Project Report- Watch Your Butts

Watch your butts!

Cigarette butts contain all the carcinogenic chemicals, pesticides and nicotine that make tobacco use the leading cause of preventable death worldwide, yet trillions are dumped into the environment each year. Countless American smokers believe cigarette butts are an exception to the no littering rule because for some reason they think that cigarette butts are biodegradable.

Most cigarette filters are composed of cellulose acetate which is a form of plastic. The white fibers in the cigarette filters which look like cotton is actually a plastic that does not degrade. Dozens of cities across the nation are fed up with this waste problem. Cities have passed bans on smoking on beaches and parks. In San Francisco, California the city applies a $2 a pack tax to cover the money that the city spends annually removing the cigarette litter and it will generate $1.4 billion a year for health care, smoking prevention programs and research.

Nationally cigarette butts account for 25% of litter on the streets. I’ve been noticing that the number one littered item on campus appears to be cigarette butts. I predominantly find them more on the residential side compared to the academic side of campus. It’s very common to find them right outside entrances and exits of the dorms and especially at the designated smoking areas. The purpose of my project is to help keep the campus clean of this toxic waste. My plan was to put Plastic Smoker’s Receptacle waste cans at almost every entrance of Stuyvesant Hall and one at the main entrance of Smith Hall. The brand that produces these waste cans is called ULINE and the cans themselves cost $48 but discounts may be applicacble when purchased in bulk. These are the same cigarette cans the school has on the academic side of campus. There are some of these cigarette butt cans already on the residential side of campus, but they are either not conveniently placed or broken. So I need to find is who is in charge of maintaining the cigarette butt trash cans and how I can get funding for the Plastic Smokers Receptacle.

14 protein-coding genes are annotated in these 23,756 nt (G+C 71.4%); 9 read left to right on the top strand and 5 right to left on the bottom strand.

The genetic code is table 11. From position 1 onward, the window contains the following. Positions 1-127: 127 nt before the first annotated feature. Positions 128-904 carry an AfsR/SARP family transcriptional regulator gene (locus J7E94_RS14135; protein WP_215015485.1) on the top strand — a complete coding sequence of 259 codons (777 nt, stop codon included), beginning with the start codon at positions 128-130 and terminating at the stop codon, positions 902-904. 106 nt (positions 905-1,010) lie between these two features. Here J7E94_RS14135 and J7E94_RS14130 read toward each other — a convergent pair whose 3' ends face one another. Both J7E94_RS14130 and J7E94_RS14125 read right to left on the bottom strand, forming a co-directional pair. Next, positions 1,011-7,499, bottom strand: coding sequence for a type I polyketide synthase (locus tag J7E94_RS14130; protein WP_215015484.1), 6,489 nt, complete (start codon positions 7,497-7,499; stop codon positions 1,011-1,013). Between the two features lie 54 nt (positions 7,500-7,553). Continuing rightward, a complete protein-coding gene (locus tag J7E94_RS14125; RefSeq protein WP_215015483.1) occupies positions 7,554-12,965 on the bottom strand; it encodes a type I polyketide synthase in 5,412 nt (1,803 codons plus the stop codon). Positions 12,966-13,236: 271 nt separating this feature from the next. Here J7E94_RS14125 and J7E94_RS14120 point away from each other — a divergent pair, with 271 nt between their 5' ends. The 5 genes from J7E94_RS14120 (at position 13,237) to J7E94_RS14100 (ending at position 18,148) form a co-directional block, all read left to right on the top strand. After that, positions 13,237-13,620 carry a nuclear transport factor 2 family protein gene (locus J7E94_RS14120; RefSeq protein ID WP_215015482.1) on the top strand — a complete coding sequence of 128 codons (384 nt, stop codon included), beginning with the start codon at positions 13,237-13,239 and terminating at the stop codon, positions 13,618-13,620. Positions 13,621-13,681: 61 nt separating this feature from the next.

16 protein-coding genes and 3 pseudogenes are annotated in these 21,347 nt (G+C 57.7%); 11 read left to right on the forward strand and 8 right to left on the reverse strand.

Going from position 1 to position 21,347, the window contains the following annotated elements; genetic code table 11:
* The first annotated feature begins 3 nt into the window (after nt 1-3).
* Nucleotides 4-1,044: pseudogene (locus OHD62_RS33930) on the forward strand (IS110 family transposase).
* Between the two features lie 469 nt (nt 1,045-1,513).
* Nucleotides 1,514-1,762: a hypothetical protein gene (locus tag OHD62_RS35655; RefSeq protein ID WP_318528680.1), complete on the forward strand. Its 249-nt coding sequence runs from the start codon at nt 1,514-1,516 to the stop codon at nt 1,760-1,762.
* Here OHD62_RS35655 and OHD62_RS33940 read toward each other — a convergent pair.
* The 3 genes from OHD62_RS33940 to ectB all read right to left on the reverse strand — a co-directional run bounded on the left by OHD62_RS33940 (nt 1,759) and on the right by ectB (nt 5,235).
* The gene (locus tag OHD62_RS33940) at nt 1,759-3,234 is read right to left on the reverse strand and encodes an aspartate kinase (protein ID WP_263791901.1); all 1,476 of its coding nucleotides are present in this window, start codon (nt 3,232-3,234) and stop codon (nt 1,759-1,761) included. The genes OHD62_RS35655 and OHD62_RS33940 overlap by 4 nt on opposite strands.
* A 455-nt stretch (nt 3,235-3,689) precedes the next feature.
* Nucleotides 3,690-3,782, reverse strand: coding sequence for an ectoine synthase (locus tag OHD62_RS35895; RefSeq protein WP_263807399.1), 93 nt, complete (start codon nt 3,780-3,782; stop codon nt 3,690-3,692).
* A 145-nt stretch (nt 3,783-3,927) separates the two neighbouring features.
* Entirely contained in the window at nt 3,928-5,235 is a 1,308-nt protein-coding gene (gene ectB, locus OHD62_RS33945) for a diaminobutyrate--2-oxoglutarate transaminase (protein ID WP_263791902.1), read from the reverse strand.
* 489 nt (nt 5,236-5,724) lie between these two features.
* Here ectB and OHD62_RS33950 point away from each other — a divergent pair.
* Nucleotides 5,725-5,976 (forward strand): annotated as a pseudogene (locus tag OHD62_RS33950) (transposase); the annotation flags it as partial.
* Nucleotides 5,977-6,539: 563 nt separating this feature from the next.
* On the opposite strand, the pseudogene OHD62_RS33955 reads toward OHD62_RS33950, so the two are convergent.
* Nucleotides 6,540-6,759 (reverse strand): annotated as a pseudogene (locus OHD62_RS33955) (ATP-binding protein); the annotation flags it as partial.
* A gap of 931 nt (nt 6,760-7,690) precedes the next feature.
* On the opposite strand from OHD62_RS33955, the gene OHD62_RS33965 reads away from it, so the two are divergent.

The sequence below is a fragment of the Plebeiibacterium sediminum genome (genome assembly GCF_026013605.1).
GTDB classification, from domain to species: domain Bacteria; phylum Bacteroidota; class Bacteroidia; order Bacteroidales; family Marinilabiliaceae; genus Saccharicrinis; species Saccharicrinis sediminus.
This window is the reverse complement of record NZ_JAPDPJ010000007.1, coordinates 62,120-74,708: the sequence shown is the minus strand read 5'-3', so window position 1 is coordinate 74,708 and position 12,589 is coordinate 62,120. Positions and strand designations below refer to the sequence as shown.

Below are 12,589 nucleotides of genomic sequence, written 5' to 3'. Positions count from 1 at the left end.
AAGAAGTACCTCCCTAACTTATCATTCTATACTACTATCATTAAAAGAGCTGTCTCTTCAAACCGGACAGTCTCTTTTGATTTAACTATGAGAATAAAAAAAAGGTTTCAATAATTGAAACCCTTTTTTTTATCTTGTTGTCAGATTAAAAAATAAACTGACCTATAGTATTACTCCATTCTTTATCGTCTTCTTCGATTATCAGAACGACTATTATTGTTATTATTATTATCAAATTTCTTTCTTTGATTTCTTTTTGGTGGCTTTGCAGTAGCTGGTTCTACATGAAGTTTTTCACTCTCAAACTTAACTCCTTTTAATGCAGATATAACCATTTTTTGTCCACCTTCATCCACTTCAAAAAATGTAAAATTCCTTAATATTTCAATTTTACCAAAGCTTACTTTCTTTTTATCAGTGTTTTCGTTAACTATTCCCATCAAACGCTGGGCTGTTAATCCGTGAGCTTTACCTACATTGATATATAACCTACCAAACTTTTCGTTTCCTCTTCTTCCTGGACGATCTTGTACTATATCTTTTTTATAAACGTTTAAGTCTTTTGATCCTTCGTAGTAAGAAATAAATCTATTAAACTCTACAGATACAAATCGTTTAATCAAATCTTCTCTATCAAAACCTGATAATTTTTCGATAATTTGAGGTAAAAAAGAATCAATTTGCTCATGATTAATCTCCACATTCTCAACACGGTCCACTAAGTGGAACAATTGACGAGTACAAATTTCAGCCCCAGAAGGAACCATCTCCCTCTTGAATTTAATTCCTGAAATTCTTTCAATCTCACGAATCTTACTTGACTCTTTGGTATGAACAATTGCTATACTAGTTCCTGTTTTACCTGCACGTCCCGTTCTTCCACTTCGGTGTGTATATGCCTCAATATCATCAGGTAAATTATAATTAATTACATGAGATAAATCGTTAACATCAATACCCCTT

Bennett, Sophia. “How to Recycle Cigarette Ashes and Waste.” RecycleNation. N.p., n.d. Web. 22 Feb. 2017.

Whole cities have embarked on trying to make their streets cleaner applying these waste containers throughout the entire city. This could be a second phase to my project for someone to do in the future.

“Butt Really? The Environmental Impact of Cigarettes | Tobacco Control.” Butt Really? The Environmental Impact of Cigarettes | Tobacco Control. N.p., n.d. Web. 22 Feb. 2017.

This website gave a lot of information about how serious cigarette butt waste is to the environment. Going into detail about the harmful effects of leachates.

“Cigarette Litter –Biodegradable?” Cigarette Litter –Biodegradable? N.p., n.d. Web. 22 Feb. 2017.

Cigarettes butts are not biodegradable, they contain plastic and persistent in the environment for a very long time.

“Cigarette Waste Recycling Program.” TerraCycle. N.p., n.d. Web. 22 Feb. 2017.

TerraCycle is a recycling program which specializes in hard to recycle waste. They have free programs where you collect the waste and download free shipping labels and ship the waste to them, schools and non profits can even earn rewards. They turn the waste into useful products.

Kaufman, Leslie. “Cigarette Butts: Tiny Trash That Piles Up.” The New York Times. The New York Times, 28 May 2009. Web. 22 Feb. 2017.

Leslie talks about the burden cities are left with from the result of smokers throwing their cigarette butts anywhere but the garbage.

Melody Gutierrez and Sam Whiting, San Francisco Chronicle. “Prop. 56: Voters Approve Cigarette Tax.” SFGate. N.p., n.d. Web. 22 Feb. 2017.

San Francisco applies a $2 a pack tax to help raise money for research, healthcare and smoking prevention programs.

Novotny, Thomas E., and Elli Slaughter. “Tobacco Product Waste: An Environmental Approach to Reduce Tobacco Consumption.” Current Environmental Health Reports. Springer International Publishing, 2014. Web. 22 Feb. 2017.

Aquatic ecosystems are affected by the toxic water which is released from cigarette buds soaked in water. If a better effort was made to make sure cigarette buds were disposed of properly then there would be less toxic water entering the aquatic systems.

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